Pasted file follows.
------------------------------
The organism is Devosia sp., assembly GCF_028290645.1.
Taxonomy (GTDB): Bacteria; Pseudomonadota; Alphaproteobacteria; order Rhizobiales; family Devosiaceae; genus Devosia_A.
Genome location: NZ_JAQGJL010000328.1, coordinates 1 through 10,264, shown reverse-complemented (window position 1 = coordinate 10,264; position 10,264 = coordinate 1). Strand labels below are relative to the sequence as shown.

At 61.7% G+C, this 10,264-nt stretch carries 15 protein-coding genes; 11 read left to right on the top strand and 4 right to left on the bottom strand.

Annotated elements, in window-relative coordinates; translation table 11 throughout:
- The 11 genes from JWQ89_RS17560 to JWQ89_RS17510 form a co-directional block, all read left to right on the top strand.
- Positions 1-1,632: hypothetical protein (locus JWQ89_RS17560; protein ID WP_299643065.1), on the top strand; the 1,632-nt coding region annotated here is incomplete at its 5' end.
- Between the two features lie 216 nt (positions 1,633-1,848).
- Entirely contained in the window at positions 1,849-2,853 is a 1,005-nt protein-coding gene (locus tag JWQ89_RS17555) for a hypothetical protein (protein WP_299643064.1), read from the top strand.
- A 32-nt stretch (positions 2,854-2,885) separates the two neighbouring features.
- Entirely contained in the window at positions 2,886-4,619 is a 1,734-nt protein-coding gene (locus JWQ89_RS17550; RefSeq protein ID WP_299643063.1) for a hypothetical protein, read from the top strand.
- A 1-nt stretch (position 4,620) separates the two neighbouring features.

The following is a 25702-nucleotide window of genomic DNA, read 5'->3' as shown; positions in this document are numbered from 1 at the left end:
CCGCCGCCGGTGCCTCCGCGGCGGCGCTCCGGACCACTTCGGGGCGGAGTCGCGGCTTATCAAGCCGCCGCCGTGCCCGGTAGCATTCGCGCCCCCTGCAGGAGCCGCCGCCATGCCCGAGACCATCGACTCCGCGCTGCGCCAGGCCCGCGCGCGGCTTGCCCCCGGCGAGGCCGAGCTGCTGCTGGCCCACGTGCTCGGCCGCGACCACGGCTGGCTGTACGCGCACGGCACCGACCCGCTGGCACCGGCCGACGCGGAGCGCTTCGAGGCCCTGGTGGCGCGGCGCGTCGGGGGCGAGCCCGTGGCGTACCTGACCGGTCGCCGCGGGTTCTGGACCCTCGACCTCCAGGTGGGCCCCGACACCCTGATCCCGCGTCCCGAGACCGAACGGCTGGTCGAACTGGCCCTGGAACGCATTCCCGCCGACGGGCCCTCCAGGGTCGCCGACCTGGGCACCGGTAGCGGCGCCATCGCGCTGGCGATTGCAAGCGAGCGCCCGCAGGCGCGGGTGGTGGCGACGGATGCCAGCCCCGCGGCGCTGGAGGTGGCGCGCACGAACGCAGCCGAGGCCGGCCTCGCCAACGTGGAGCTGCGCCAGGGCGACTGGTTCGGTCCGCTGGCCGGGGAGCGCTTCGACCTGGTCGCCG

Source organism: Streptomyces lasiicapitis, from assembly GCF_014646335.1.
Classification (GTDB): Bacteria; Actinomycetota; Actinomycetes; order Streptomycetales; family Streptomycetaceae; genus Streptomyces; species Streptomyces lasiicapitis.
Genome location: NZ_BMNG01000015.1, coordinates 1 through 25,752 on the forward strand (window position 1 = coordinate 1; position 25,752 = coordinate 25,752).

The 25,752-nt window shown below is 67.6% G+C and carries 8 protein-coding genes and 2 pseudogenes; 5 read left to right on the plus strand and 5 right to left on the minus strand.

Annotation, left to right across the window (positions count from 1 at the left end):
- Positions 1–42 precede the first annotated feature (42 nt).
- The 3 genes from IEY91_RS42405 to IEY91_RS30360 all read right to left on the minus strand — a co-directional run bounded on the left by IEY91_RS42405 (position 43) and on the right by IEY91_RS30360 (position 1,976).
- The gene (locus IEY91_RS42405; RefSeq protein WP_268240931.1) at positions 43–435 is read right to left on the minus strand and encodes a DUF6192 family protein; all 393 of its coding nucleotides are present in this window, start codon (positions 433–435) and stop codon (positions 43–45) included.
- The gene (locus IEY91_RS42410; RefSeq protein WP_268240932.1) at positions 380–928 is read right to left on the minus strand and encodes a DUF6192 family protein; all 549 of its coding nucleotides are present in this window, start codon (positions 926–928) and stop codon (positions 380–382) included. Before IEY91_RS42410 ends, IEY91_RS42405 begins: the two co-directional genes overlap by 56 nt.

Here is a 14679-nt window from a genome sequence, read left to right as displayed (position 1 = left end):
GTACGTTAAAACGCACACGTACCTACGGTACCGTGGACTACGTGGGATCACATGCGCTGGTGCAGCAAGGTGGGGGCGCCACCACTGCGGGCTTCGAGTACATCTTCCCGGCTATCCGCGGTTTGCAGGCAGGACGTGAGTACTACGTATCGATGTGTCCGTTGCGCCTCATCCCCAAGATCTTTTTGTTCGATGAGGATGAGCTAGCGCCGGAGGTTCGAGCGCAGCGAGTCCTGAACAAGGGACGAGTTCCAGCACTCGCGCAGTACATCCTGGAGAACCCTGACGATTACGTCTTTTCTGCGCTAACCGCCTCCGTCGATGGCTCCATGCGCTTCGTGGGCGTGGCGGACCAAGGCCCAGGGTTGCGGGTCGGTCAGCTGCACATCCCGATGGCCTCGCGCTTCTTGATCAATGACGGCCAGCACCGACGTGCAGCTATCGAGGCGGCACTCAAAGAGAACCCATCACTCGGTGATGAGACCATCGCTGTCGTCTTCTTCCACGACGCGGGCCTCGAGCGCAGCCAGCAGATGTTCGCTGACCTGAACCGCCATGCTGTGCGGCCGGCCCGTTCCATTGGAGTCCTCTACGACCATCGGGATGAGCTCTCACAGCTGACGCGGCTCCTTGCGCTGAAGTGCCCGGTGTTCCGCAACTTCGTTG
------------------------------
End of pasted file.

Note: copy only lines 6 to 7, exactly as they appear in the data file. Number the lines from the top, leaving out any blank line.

- The 11 genes from JWQ89_RS17560 to JWQ89_RS17510 form a co-directional block, all read left to right on the top strand.
- Positions 1-1,632: hypothetical protein (locus JWQ89_RS17560; protein ID WP_299643065.1), on the top strand; the 1,632-nt coding region annotated here is incomplete at its 5' end.